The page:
A.D. 827. "King Egbert conquered the kingdom of the Mercians, and all that was south of the Humber; and he was the eighth king who was Bretwalda . . . And Egbert led an army to Dore against the Northumbrians, and there they offered him obedience and allegiance, and with that they separated."

A.D. 828. Wiglaf re-obtains Mercia, as a tributary to Egbert.

Egbert makes war successfully on the North Welsh.

• This served not only as a school, but as a place of entertainment for the English pilgrims; it was situate near St. Peter's, but had its own church, dedicated to St. Mary.

› See p. 72.

A.D. 832. The Northmen ravage Sheppy.

A.D. 833. The Northmen defeat Egbert at Carrum (probably Charmouth in Dorsetshire).

A.D. 835. The Northmen unite with the West Welsh (the Britons in Cornwall and Devon), but are defeated at Hengestdown, in Cornwall, by Egbert. A.D. 837. Egbert dies; Ethelwulfsucceeds.


ETHELWULF is said, though on very doubtful authority, to have been designed for the Church, but at his father's death he succeeded to the kingdom, and granted the administration of the southern and eastern portions to his brother Athelstan. Ethelwulf's reign is chiefly remarkable for the ceaseless ravages of the Northmen, and his own journey to Rome, and liberal benefactions to the Church. By his first wife, Osburga, the daughter of Oslac, of the stem of Cerdic, he left four sons, who all became kings, and two daughters. His second marriage, and the coronation of his young queen, Judith, gave deep offence to his subjects, and he was obliged to cede the greater part of his

dominions to his eldest son. Ethelwulf died shortly after, and was buried at Winchester 9.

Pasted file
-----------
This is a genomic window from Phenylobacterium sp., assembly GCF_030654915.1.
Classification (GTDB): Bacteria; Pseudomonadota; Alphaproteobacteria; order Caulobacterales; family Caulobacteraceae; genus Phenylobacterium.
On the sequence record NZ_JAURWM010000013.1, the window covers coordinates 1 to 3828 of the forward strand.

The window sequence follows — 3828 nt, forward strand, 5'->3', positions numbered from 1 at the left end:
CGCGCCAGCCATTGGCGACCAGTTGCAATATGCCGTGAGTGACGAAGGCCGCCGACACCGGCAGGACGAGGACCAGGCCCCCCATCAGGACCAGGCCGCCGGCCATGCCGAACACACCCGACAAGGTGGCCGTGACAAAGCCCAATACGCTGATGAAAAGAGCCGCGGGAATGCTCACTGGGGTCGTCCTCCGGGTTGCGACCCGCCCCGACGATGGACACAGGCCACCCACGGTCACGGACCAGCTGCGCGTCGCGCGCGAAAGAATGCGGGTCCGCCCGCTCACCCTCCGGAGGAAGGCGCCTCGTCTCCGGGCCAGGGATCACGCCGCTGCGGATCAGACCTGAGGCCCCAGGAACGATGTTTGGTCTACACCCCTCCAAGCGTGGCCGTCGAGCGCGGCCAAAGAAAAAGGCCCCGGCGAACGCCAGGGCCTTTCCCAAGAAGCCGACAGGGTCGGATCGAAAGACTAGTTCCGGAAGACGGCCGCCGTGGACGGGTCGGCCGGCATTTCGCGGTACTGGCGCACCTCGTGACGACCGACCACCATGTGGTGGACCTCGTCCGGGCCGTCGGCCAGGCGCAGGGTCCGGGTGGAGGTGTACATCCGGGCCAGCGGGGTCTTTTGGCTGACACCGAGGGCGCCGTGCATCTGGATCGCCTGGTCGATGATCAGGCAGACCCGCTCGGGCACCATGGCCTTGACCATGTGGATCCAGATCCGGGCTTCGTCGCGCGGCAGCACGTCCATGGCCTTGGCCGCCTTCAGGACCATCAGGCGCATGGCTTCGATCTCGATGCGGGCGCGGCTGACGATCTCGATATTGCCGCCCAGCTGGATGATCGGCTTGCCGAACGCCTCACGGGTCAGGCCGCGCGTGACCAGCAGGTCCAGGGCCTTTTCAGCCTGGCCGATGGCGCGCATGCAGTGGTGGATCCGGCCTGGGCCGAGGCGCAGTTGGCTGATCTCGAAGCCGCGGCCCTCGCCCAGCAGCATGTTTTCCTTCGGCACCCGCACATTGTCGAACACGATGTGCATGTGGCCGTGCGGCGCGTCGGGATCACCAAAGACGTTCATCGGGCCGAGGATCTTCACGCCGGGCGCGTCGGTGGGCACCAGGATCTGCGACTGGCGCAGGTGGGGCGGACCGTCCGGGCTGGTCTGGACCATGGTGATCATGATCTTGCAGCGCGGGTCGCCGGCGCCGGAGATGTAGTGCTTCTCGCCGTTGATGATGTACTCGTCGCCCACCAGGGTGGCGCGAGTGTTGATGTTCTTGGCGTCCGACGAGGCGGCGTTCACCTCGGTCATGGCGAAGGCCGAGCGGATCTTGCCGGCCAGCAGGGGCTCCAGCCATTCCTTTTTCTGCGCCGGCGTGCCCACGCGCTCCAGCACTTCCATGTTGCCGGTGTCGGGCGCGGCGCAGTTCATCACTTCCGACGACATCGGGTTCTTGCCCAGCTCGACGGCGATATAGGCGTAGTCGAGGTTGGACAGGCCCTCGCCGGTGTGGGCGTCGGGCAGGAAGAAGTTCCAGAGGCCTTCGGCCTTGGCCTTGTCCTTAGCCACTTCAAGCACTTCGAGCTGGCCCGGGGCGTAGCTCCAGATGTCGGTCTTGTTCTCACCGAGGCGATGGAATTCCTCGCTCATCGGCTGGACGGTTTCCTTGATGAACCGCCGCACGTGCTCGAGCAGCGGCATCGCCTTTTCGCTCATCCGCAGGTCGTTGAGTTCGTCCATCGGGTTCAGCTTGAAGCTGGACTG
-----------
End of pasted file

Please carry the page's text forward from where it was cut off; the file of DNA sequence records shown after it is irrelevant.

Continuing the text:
a In the medal room of the British Museum is preserved an interesting memento of this king. It is a gold ring bearing his name, and having the cavities filled with a bluish-black enamel. It was found in a cart-rut in the parish of Laverstock, in Hampshire, and its weight is 11 dwts. 14 grains.

Ethelwulf' Ring.

A.D. 837. Athelstan, brother of Ethelwulf, rules the country of Kent, Sussex, Surrey and East Anglia. The Northmen defeated at Southampton; they are successful at Portland.

A.D. 838. Wiglaf of Mercia dies; Beorhtwulf succeeds.

Kent, East Anglia, and Lincolnshire ravaged by the Northmen.

The Northmen establish themselves in Dublin.

A.D. 839. "This year there was great slaughter at London, and at Cwantawic (probably Canterbury) and Rochester."

A.D. 840. Ethelwulf defeated at Carrum (Charmouth) by the Northmen.


About the time that the states of the Heptarchy were brought under one head by Egbert, similar changes were effected among the other nations of the island. The Scots closed a long struggle by the total subjugation of the Picts, and thus laid the foundation of the North British monarchy. The lands occupied by the unconquered Britons beyond the Severn and the Wye had long been in a state of anarchy, there being as many kings as districts, but in the year 840, Roderic (afterwards known as the Great), the descendant of the last chief rulers of the northern and eastern districts, succeeded to power, and marrying the heiress of the south he brought the whole country under subjection. He, however, undid his own work by again dividing it among his three sons, giving Gwynneth (North Wales) to Anarawd, Dynevor (South Wales) to Cadel, and Powys